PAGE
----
Fabrication of Bone Substitutes by the Sponge Replica Method
Calcium phosphate bone substitutes are widely used for providing support for the in-growth of hard tissue in various medical applications (e.g., dental, orthopedic). Recently, research involving bone substitutes with interconnected open pore structures has focused on improving the mechanical properties of the substitutes and modifying their surfaces with proteins (e.g., collagen, bone morphogenetic protein) to induce early bone formation. In particular, it is highly desirable to develop a functional gradient-structured bone substitute that has the potential to control the bioresoption rate. A porous BCP scaffold was fabricated by the sponge replica method using a PU sponge. The sponge was dip coated three times followed by oven drying, burning out, and microwave sintering. Several approaches were used to fabricate a functional gradient scaffold. TCP was synthesized using the sol-gel process, and it infiltrated into the pore channel that formed after the burning out of the PU sponge. X-ray diffraction analysis characterized the phase identification of the BCP scaffold. Microstructures of the composites were observed using scanning electron microscopy.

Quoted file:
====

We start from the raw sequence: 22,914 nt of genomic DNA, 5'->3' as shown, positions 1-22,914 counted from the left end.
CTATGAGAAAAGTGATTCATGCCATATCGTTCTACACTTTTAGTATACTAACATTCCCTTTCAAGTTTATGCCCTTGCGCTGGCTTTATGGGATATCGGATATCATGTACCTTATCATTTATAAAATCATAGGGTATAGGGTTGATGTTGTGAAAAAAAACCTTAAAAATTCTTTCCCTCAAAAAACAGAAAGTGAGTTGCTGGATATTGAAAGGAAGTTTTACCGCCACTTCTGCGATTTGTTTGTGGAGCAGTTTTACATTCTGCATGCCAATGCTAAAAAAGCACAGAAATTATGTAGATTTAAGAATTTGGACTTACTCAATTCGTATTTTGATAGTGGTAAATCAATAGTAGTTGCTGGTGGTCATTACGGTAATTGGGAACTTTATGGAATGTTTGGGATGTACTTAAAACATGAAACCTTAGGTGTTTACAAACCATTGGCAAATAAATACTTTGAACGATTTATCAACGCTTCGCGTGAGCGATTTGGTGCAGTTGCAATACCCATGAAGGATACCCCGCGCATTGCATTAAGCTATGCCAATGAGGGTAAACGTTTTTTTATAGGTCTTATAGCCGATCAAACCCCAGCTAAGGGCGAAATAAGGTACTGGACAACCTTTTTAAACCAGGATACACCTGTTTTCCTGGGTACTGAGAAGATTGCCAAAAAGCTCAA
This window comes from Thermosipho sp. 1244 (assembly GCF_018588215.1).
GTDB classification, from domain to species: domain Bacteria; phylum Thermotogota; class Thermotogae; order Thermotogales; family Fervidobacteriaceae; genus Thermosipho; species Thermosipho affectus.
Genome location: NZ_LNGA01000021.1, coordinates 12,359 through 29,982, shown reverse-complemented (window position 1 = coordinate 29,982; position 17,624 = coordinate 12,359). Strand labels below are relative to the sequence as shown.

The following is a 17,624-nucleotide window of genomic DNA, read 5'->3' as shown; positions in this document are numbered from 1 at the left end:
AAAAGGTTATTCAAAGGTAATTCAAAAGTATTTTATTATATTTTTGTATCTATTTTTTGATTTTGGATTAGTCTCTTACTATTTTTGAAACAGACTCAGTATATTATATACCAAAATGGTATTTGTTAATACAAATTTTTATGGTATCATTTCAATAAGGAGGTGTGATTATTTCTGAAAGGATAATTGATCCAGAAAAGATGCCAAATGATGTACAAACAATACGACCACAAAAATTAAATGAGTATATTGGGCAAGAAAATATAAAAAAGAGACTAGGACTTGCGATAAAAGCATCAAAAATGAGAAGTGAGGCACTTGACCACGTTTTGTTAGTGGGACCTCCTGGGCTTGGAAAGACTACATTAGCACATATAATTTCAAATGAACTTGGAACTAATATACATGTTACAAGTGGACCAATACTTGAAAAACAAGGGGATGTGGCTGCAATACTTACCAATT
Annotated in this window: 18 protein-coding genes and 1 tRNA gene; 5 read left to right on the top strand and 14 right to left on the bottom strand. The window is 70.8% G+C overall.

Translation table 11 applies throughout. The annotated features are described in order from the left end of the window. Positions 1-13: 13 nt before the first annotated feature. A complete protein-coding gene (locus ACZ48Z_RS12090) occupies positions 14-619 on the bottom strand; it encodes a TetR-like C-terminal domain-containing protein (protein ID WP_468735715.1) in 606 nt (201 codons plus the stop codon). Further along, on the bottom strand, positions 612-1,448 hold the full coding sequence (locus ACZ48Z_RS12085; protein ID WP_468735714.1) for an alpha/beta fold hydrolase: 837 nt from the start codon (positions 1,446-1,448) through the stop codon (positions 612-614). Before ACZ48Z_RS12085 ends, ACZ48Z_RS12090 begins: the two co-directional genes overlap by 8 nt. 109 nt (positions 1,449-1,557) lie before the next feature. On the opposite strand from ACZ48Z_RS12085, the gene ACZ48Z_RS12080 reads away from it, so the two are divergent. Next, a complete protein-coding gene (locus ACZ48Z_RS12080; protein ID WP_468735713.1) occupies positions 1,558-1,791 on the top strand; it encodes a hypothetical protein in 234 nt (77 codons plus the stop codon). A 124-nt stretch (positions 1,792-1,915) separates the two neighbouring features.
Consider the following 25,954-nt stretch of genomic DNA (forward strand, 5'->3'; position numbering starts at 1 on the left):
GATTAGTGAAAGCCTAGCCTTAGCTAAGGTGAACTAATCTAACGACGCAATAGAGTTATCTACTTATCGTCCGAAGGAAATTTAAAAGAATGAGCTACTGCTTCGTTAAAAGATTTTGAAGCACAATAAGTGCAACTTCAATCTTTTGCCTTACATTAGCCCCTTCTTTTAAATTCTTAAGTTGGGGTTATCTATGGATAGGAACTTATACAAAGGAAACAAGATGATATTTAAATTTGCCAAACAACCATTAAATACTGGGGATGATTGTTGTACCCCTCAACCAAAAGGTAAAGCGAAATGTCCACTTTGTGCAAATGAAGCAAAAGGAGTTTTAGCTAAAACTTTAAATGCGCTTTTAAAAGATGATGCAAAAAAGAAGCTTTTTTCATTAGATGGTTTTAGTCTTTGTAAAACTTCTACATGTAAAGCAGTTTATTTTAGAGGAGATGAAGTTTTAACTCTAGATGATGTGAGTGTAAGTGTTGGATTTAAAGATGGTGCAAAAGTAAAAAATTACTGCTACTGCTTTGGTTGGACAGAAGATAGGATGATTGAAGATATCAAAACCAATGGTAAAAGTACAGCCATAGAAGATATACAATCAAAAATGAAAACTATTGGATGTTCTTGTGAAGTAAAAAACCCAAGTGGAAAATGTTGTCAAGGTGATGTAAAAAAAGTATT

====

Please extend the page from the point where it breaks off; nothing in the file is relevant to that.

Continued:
Jian-Feng Nie and Allan Morton
M. S. Kim et al., "Fabrication of Bone Substitutes by the Sponge Replica Method", Materials Science Forum, Vols. 654-656, pp. 2245-2248, 2010